Barker v. Norman, 80-1288

CourtUnited States Courts of Appeals. United States Court of Appeals (5th Circuit)
Citation651 F.2d 1107
Docket NumberNo. 80-1288,80-1288
PartiesWayne Ernest BARKER, Plaintiff-Appellant, v. Ben NORMAN and Jack Ballas, Defendants-Appellees. Summary Calendar. . Unit A
Decision Date30 July 1981

Wayne E. Barker, pro se.

David L. Crawford, Houston, Tex., for Norman.

Maria Angela Flores, Houston, Tex., for Ballas.

Appeal from the United States District Court for the Southern District of Texas.

Before GEE, RUBIN and RANDALL, Circuit Judges.

RANDALL, Circuit Judge:

Plaintiff-Appellant Wayne Ernest Barker brings this appeal * from an adverse summary judgment in the court below in his suit for damages and injunctive relief against the two Defendant-Appellees, Officer Ben Norman of the Houston Police Department (HPD), and Agent Jack Ballas of the United States Bureau of Alcohol, Tobacco & Firearms (ATF). Barker alleges that Officer Norman and Agent Ballas conspired to violate a number of the rights secured to him by the United States Constitution; as to Officer Norman, his suit is premised on 42 U.S.C. § 1983 (1976), 1 and as to Agent Ballas, his suit is premised on a Bivens 2 constitutional tort claim. 3 The alleged violations of his rights arose from Officer Norman's search of Barker's Houston apartment, the alleged coercion of Barker's guilty plea to a federal firearms charge by the use of property seized from the apartment, and the retention of some of the seized property by Officer Norman despite Barker's demands for its return. The court below granted summary judgment in favor of both defendants, holding that there was no genuine issue of disputed fact as to whether the defendants had established a defense of qualified immunity based on their good faith. For the reasons stated in this opinion, we affirm in part, reverse in part, and remand.

A. Allegations in Barker's Complaint: One Side of the Story

Agent Ballas arrested Barker in Westmoreland, Kansas, on September 14, 1976, for allegedly violating the Gun Control Act of 1968, 18 U.S.C. § 922(h) (1976), by possessing a .38 caliber revolver. 4 Barker pleaded not guilty at his arraignment. Trial was set for November 8, 1976, and Barker was released on bond, after which he apparently returned to Texas. The story he relates in his verified petition begins at that point, and, insofar as it pertains to this lawsuit, this is the way the story goes:

Barker left his wife, Jacqueline, at her father's home in Carrollton, Texas, on November 2, 1976. Barker and Jack Taylor, 5 his father-in-law, had had a disagreement on several matters, including Barker's possession of certain tapes and notes that had to do with Barker's search for his wife during a period when he thought she was being held against her will by drug traffickers in the Killeen, Texas, area. Taylor's long-distance phone records, according to Barker, would confirm that Taylor phoned the Houston Police Department on November 3, 1976. Barker alleges that in this call, Taylor sought to induce HPD to seize these tapes and notes. Officer Norman, acting in Taylor's behalf, then contacted ATF Agent Ballas. Agent Ballas, according to Barker, "gave unauthorized sanction" to Officer Norman to search Barker's apartment in Houston, and to seize the tapes and notes along with anything else helpful to the federal firearms prosecution in Kansas.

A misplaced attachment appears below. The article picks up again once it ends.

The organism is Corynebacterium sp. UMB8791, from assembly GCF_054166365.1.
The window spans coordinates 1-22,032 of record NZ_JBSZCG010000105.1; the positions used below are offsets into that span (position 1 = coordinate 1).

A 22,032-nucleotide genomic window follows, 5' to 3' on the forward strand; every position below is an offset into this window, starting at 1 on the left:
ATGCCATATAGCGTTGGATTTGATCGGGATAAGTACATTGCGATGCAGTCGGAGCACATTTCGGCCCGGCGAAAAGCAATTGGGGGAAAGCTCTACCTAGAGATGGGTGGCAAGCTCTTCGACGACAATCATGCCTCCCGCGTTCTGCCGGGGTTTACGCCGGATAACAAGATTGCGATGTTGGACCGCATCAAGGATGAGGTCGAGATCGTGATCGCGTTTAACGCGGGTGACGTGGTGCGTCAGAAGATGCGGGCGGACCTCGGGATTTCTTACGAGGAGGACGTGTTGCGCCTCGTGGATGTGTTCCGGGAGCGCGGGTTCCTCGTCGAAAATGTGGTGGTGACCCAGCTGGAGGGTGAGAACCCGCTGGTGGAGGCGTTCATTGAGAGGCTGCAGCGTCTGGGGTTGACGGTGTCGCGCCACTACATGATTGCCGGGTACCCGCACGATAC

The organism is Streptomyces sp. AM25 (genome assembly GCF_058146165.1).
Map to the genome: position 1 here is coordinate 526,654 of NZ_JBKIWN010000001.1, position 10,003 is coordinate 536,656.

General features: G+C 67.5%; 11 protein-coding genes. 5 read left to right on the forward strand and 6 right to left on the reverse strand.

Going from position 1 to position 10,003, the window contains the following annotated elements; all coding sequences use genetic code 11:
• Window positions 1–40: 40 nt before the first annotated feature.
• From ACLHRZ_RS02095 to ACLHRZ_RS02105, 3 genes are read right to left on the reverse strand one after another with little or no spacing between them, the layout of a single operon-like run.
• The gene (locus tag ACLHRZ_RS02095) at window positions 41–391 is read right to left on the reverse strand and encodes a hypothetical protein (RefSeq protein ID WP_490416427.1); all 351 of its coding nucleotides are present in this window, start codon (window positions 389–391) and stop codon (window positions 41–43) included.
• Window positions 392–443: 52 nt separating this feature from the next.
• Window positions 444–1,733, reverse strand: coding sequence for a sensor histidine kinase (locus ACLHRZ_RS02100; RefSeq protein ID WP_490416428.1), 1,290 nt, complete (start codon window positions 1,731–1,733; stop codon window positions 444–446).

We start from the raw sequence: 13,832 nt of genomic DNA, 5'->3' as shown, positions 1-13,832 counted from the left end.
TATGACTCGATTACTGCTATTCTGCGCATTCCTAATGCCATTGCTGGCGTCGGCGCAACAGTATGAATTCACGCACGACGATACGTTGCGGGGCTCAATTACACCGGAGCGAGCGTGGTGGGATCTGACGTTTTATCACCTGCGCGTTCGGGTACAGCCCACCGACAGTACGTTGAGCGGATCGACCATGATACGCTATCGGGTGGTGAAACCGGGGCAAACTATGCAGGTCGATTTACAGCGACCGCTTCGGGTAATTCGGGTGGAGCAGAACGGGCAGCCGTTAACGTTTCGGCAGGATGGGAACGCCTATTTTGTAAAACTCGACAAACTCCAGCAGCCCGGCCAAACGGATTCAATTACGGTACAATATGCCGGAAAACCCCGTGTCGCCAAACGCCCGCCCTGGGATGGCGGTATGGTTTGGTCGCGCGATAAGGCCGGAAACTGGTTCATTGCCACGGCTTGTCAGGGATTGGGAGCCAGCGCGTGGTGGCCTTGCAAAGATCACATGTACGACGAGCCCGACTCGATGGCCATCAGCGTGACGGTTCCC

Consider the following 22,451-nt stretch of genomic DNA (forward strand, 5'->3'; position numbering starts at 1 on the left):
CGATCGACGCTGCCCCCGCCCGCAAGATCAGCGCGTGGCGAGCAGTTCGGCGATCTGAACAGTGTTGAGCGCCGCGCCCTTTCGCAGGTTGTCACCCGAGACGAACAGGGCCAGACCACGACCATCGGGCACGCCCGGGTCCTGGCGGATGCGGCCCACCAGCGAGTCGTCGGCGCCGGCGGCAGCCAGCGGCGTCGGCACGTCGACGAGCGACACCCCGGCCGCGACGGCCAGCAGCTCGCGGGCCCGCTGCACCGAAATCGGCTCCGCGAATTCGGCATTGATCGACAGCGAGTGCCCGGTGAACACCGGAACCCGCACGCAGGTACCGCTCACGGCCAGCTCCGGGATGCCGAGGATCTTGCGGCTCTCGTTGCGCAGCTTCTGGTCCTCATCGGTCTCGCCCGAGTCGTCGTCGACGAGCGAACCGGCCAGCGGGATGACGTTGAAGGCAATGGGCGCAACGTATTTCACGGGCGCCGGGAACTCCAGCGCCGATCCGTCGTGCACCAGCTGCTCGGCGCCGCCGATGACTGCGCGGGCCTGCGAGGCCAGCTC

Barker alleges that as a result of Taylor's call and Ballas' encouragement, Officer Norman forced his way into Barker's apartment on that same day over the objections of the temporary occupant, Gail Blanchard Keller; Barker was not present at the time. Officer Norman placed Keller in his custody for having "aided and abetted a fugitive." According to Barker, Officer Norman acted without a warrant or probable cause in entering the apartment; he lacked a good faith belief that a crime was in progress or was about to be committed; and he knew or should have known that his actions were unlawful and in reckless disregard of Barker's rights. Officer Norman seized and carried away a number of items of Barker's personal property, including twelve cassette tapes, two tape recorders and associated equipment, a telephone, four walkie-talkies, a pair of binoculars, legal papers relating to the Kansas firearms charge, and other legal opinions and notes. Several of the tapes related conversations between Barker and his appointed counsel in the Kansas case, John O. Martin. Other tapes pertained to matters not directly relevant to this lawsuit. The legal papers outlined Barker's defense strategy in the Kansas case.

Later that afternoon, Officer Norman allegedly broke into and searched a Volkswagen automobile that was lawfully in Barker's possession; the car belonged to Barker's "mother's son-in-law." Barker's mother, Laura Barker, protested that the search of the car was against the law, but Officer Norman allegedly replied, "I'm the law." Barker alleges that the search was without a warrant or probable cause, and that Officer Norman knew or should have known that his actions were unlawful and in violation of Barker's rights. At 5:00 p. m., Officer Norman had the car towed away, despite Barker's mother's objections.